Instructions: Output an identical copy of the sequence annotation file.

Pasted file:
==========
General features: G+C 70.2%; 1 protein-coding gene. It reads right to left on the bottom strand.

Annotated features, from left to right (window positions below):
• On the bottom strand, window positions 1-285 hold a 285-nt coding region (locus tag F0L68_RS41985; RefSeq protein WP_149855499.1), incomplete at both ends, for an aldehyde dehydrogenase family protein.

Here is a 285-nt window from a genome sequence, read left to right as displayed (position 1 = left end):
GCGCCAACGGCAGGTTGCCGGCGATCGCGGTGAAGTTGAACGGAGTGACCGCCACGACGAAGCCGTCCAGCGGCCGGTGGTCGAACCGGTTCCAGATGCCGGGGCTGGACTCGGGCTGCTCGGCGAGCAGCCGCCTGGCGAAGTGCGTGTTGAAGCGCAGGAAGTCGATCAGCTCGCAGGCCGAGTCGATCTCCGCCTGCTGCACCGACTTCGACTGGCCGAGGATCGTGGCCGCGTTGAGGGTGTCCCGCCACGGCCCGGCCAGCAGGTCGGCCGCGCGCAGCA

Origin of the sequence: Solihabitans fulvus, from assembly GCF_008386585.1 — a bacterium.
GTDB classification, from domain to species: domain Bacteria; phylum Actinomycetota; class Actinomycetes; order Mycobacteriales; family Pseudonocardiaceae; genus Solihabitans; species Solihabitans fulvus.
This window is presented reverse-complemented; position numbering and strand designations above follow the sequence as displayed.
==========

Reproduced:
General features: G+C 70.2%; 1 protein-coding gene. It reads right to left on the bottom strand.

Annotated features, from left to right (window positions below):
• On the bottom strand, window positions 1-285 hold a 285-nt coding region (locus tag F0L68_RS41985; RefSeq protein WP_149855499.1), incomplete at both ends, for an aldehyde dehydrogenase family protein.

Here is a 285-nt window from a genome sequence, read left to right as displayed (position 1 = left end):
GCGCCAACGGCAGGTTGCCGGCGATCGCGGTGAAGTTGAACGGAGTGACCGCCACGACGAAGCCGTCCAGCGGCCGGTGGTCGAACCGGTTCCAGATGCCGGGGCTGGACTCGGGCTGCTCGGCGAGCAGCCGCCTGGCGAAGTGCGTGTTGAAGCGCAGGAAGTCGATCAGCTCGCAGGCCGAGTCGATCTCCGCCTGCTGCACCGACTTCGACTGGCCGAGGATCGTGGCCGCGTTGAGGGTGTCCCGCCACGGCCCGGCCAGCAGGTCGGCCGCGCGCAGCA

Origin of the sequence: Solihabitans fulvus, from assembly GCF_008386585.1 — a bacterium.
GTDB classification, from domain to species: domain Bacteria; phylum Actinomycetota; class Actinomycetes; order Mycobacteriales; family Pseudonocardiaceae; genus Solihabitans; species Solihabitans fulvus.
This window is presented reverse-complemented; position numbering and strand designations above follow the sequence as displayed.